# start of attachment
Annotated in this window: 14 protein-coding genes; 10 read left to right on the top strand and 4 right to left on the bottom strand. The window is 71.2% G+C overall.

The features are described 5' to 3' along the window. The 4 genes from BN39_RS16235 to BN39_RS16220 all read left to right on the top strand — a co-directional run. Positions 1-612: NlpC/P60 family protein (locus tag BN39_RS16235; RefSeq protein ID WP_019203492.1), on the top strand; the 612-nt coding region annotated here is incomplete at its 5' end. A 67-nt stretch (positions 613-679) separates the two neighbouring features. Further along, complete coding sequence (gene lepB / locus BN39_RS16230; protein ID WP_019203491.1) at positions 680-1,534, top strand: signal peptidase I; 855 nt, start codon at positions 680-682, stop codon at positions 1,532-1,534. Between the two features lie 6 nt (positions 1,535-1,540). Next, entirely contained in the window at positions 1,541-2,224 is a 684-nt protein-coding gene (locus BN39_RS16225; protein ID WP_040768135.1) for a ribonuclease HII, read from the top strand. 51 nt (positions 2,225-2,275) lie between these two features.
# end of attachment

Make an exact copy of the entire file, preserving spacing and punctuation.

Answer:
Annotated in this window: 14 protein-coding genes; 10 read left to right on the top strand and 4 right to left on the bottom strand. The window is 71.2% G+C overall.

The features are described 5' to 3' along the window. The 4 genes from BN39_RS16235 to BN39_RS16220 all read left to right on the top strand — a co-directional run. Positions 1-612: NlpC/P60 family protein (locus tag BN39_RS16235; RefSeq protein ID WP_019203492.1), on the top strand; the 612-nt coding region annotated here is incomplete at its 5' end. A 67-nt stretch (positions 613-679) separates the two neighbouring features. Further along, complete coding sequence (gene lepB / locus BN39_RS16230; protein ID WP_019203491.1) at positions 680-1,534, top strand: signal peptidase I; 855 nt, start codon at positions 680-682, stop codon at positions 1,532-1,534. Between the two features lie 6 nt (positions 1,535-1,540). Next, entirely contained in the window at positions 1,541-2,224 is a 684-nt protein-coding gene (locus BN39_RS16225; protein ID WP_040768135.1) for a ribonuclease HII, read from the top strand. 51 nt (positions 2,225-2,275) lie between these two features.